Jack the Ripper is trending today—here's why
More than a century after Jack the Ripper killed at least five women in London, the murderer’s identity remains one of true crime‘s greatest mysteries. So when a DNA study that claims to have cracked the case began circulating, the serial killer’s nickname was once again all over the internet. However, it’s unfortunately starting to look as though answers are still out of reach.
Yesterday, March 18th, several outlets reported that a new study used DNA evidence to link a man named Aaron Kosminski to the murders. Kosminski was a 23-year-old Polish barber at the time of the attacks, and he has long been considered a suspect in the case. This conclusion was reached in a study in the Journal of Forensic Sciences, which analyzed DNA from stains on a shawl that is said to have belonged to Catherine Eddowes, one of Jack the Ripper’s victims.
But some scientists pointed out that the study is deeply flawed.
Adam Rutherford, the presenter for BBC Inside Science, tweeted that the study didn’t actually present any new findings. He noted that the same evidence had been analyzed in a 2014 book and later in an article in the The Mail on Sunday. At the time, Rutherford wrote, he had also discussed the study on an episode of BBC Inside Science, during which the author of the analysis had admitted that it wouldn’t be accepted in modern-day court.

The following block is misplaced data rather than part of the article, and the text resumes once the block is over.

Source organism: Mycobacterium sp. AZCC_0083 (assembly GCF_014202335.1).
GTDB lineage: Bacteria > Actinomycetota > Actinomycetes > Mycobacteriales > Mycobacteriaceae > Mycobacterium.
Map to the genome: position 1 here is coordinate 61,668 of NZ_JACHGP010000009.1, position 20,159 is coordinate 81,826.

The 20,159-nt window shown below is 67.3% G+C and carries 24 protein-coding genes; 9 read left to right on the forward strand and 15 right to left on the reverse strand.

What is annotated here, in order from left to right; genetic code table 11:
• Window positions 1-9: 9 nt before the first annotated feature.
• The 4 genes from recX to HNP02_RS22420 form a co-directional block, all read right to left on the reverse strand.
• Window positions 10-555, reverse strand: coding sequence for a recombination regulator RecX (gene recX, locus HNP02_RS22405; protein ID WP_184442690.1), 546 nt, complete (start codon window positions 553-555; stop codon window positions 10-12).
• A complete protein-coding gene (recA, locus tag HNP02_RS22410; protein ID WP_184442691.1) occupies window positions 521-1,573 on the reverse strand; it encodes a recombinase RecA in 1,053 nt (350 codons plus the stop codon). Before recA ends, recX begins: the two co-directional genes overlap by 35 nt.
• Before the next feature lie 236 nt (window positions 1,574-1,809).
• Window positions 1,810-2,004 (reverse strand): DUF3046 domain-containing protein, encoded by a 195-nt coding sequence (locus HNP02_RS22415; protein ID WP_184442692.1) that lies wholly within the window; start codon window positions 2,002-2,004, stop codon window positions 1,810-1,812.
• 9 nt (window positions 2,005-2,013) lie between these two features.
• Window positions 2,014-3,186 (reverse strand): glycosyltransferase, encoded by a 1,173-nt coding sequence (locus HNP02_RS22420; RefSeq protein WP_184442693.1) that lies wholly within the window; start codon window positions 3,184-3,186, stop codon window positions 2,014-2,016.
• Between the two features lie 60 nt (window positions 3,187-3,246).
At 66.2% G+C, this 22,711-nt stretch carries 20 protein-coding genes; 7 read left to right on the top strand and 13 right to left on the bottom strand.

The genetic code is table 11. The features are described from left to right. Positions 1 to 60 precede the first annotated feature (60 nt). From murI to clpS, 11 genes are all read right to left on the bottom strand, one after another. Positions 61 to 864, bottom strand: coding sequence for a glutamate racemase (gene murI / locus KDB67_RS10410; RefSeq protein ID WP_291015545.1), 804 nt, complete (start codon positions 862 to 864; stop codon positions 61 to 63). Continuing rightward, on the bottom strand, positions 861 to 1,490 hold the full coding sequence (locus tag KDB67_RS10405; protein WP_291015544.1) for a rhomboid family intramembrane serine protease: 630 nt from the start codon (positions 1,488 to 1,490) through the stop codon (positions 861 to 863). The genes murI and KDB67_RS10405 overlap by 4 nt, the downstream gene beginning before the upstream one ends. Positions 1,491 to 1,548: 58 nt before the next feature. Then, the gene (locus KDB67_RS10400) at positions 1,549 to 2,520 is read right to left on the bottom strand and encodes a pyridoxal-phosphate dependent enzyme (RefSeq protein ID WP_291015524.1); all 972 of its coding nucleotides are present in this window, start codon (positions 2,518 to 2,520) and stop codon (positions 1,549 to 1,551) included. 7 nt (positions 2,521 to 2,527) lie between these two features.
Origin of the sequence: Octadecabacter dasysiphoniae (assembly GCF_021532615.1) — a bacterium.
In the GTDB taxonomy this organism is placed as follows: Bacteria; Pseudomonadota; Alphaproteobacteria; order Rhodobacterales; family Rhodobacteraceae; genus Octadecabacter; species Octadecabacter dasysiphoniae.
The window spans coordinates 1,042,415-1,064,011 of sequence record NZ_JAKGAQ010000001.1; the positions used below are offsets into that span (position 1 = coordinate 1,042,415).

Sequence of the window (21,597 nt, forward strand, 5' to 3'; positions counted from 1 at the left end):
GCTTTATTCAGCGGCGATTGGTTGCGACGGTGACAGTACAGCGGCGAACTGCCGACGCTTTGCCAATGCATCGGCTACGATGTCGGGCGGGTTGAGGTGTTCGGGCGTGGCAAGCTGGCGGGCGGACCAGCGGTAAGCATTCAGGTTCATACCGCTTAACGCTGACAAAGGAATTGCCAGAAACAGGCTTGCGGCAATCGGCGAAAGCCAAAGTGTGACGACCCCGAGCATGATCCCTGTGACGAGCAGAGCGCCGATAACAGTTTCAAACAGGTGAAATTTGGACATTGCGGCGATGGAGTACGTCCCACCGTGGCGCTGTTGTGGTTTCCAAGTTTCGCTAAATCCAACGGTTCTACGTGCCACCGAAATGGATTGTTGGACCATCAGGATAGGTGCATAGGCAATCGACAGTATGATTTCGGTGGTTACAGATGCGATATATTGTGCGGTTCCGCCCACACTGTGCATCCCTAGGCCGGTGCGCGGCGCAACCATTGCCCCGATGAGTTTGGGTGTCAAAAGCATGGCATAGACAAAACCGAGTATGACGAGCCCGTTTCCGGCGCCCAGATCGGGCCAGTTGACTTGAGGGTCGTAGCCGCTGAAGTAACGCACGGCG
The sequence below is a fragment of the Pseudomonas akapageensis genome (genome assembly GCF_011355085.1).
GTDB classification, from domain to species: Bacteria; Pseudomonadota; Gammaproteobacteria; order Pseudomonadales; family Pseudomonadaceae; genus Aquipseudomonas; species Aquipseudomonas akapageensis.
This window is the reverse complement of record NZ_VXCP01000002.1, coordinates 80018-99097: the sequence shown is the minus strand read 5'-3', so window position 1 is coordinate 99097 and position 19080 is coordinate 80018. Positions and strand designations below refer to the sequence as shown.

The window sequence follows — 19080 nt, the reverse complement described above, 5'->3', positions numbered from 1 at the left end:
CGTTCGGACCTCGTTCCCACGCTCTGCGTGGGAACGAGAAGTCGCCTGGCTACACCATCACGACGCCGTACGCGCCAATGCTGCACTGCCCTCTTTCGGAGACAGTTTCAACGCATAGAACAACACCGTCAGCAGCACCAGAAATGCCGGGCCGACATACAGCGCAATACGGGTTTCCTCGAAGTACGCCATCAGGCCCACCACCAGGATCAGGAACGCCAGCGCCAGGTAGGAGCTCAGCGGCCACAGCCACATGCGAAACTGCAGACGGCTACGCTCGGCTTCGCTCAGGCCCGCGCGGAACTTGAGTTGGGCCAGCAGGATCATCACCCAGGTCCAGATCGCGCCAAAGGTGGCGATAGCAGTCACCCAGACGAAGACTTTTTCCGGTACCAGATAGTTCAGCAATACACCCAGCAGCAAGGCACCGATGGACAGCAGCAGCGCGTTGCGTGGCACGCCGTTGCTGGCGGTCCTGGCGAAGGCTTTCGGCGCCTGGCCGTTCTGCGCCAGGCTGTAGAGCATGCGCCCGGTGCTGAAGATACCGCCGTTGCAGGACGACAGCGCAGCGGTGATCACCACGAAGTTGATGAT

Aside from the fact that the 2019 study merely rehashed an old analysis, Rutherford pointed out that “the provenance of the shawl is comical and would not be believable by even the most lazy historian.” He went on to explain that in the decades since the alleged owner’s death, the shawl had been handled by so many people that the DNA evidence on it was likely contaminated.
He concluded by writing that the study was “terrible science, and terrible history.”
Turi King, a professor at the University of Leicester and one of the geneticists who helped sequence King Richard III’s DNA, also took issue with the study.
Historian Fern Riddell, who works as a historical consultant for the BBC and Amazon series Ripper Street, also called out the study as “bullshit” and noted that the shawl might not even have belonged to Eddowes.
Sorry true crime fanatics—looks like this mystery remains unsolved…for now.